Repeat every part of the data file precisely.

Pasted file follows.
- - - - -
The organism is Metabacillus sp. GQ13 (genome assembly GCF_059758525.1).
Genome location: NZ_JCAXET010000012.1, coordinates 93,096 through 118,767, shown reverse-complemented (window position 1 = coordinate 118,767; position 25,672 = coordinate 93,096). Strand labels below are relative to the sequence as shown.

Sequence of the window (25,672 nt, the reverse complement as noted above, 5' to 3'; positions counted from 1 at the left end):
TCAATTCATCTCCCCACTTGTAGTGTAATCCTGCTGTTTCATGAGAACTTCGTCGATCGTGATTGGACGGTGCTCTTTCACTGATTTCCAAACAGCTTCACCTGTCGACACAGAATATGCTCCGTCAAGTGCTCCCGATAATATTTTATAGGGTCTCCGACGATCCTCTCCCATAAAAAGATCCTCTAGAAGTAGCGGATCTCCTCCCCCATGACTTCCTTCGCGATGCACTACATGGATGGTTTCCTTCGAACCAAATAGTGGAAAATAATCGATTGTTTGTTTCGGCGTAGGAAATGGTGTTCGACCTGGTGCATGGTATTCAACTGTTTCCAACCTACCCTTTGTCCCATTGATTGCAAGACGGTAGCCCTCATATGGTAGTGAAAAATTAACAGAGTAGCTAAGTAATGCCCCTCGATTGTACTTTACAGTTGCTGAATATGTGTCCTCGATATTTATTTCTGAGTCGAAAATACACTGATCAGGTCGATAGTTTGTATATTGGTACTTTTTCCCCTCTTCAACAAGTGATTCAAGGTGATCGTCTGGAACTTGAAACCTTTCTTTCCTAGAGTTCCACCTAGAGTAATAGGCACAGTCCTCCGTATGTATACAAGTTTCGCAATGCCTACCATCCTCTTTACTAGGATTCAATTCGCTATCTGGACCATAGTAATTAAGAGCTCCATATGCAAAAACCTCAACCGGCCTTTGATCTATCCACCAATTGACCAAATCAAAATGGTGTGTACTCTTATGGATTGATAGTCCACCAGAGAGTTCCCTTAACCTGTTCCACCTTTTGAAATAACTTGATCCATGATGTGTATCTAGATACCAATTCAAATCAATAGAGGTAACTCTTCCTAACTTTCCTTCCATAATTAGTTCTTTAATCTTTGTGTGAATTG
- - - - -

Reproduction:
The organism is Metabacillus sp. GQ13 (genome assembly GCF_059758525.1).
Genome location: NZ_JCAXET010000012.1, coordinates 93,096 through 118,767, shown reverse-complemented (window position 1 = coordinate 118,767; position 25,672 = coordinate 93,096). Strand labels below are relative to the sequence as shown.

Sequence of the window (25,672 nt, the reverse complement as noted above, 5' to 3'; positions counted from 1 at the left end):
TCAATTCATCTCCCCACTTGTAGTGTAATCCTGCTGTTTCATGAGAACTTCGTCGATCGTGATTGGACGGTGCTCTTTCACTGATTTCCAAACAGCTTCACCTGTCGACACAGAATATGCTCCGTCAAGTGCTCCCGATAATATTTTATAGGGTCTCCGACGATCCTCTCCCATAAAAAGATCCTCTAGAAGTAGCGGATCTCCTCCCCCATGACTTCCTTCGCGATGCACTACATGGATGGTTTCCTTCGAACCAAATAGTGGAAAATAATCGATTGTTTGTTTCGGCGTAGGAAATGGTGTTCGACCTGGTGCATGGTATTCAACTGTTTCCAACCTACCCTTTGTCCCATTGATTGCAAGACGGTAGCCCTCATATGGTAGTGAAAAATTAACAGAGTAGCTAAGTAATGCCCCTCGATTGTACTTTACAGTTGCTGAATATGTGTCCTCGATATTTATTTCTGAGTCGAAAATACACTGATCAGGTCGATAGTTTGTATATTGGTACTTTTTCCCCTCTTCAACAAGTGATTCAAGGTGATCGTCTGGAACTTGAAACCTTTCTTTCCTAGAGTTCCACCTAGAGTAATAGGCACAGTCCTCCGTATGTATACAAGTTTCGCAATGCCTACCATCCTCTTTACTAGGATTCAATTCGCTATCTGGACCATAGTAATTAAGAGCTCCATATGCAAAAACCTCAACCGGCCTTTGATCTATCCACCAATTGACCAAATCAAAATGGTGTGTACTCTTATGGATTGATAGTCCACCAGAGAGTTCCCTTAACCTGTTCCACCTTTTGAAATAACTTGATCCATGATGTGTATCTAGATACCAATTCAAATCAATAGAGGTAACTCTTCCTAACTTTCCTTCCATAATTAGTTCTTTAATCTTTGTGTGAATTG